Some of the most important documents that need to be reviewed and fully understood are the FDD and related documents. This set of documents gives in-depth information about the franchise, the key members of leadership, any litigation, the franchisor’s financials and more. It is a full disclosure of 23 required items containing details of the franchisor and the franchise system, and a current FDD must be provided to you at least 14 full days before you sign a binding agreement with or pay any monies to the franchisor or affiliate.
Because purchasing a franchise is a big decision and investment, it is important that you are diligent when evaluating a potential franchise opportunity. This includes retaining your own legal counsel with experience in this area of law. An experienced franchise law attorney can help you review and revise documents, advocate for your interests and negotiate with franchisors.
Operating A Franchise
Operating a successful franchise takes a great deal of work. It is important to utilize resources provided by franchisors, perform strategic planning, network with other owners, take advantage of marketing opportunities, stay informed about the analytics of your business and more.
Unforeseen Operational Challenges
Sometimes, challenges may arise that turn into disputes. In the franchise model, franchisees can experience operational challenges that stem from the actions and policies of their franchisors.
Common conflicts include disputes over:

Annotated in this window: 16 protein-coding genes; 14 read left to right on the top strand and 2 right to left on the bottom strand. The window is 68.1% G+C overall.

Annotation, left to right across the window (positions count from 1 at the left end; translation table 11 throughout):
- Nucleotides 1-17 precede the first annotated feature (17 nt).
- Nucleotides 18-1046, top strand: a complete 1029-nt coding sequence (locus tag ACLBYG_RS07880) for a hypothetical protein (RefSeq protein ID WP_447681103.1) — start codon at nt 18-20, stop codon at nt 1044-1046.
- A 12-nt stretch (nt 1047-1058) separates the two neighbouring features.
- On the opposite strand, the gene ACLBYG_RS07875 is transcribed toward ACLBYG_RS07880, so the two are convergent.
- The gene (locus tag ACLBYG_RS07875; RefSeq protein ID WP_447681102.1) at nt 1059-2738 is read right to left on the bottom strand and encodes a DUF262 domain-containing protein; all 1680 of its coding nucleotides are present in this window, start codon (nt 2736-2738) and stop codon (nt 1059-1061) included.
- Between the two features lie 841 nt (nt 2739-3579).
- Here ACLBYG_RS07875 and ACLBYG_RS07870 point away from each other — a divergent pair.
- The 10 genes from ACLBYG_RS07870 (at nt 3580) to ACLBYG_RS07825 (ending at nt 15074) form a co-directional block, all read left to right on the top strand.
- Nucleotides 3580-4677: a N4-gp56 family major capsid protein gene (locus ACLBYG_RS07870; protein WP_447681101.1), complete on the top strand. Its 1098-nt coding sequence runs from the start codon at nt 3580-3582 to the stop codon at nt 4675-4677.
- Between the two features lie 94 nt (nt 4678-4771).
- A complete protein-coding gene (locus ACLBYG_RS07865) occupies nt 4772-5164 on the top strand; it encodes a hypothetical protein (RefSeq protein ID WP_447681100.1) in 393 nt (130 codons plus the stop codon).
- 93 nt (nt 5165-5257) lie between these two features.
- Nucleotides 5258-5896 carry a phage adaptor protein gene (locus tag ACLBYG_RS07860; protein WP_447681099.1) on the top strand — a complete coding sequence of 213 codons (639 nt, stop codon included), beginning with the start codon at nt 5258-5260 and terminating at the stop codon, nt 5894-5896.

- Unfair competition
- Tortious interference of business (when a franchisor is interfering with franchisees)
- Breach of contract
- Unfair deceptive trade practices
- Territory encroachment
When faced with any of these issues or any other disputes with the franchisor, it is important to understand what rights you have under your franchise agreement and applicable laws, and what options you have to contend with these challenges.
Selling A Franchise
The process of selling a franchise is different than selling an independent business. The franchisor must typically approve the buyer, and you must usually provide the franchisor with the right of first refusal, pay transfer fees and satisfy numerous other conditions that are set forth in the franchise agreement before the transaction can be completed.
Other Issues And Disputes
As a franchise operator, you have the opportunity to run your own business, make good money and benefit from a strong brand history and success. However, there are special considerations that come into play for franchisees.
Many unique issues come from dealing with franchisors, other franchisees and franchisee associations. These issues can lead to disputes that are not common in other types of businesses. Having our firm on your side can put your mind at ease, as we can address all legal issues that arise with your franchise business.
Talk To Us About Your Franchising Questions
For franchisees, legal help is a necessity. At Zarco Einhorn Salkowski, P.A., our attorneys have been nationally recognized as top-tier franchise law leaders. We remain committed to franchisees and have represented owners from some of the largest international franchises.
For more information or to schedule a consultation with a member of our legal team, call our office today at 305-374-5418 or toll-free at 800-299-4929. You can also contact us online. We are here to help you with all your franchising needs.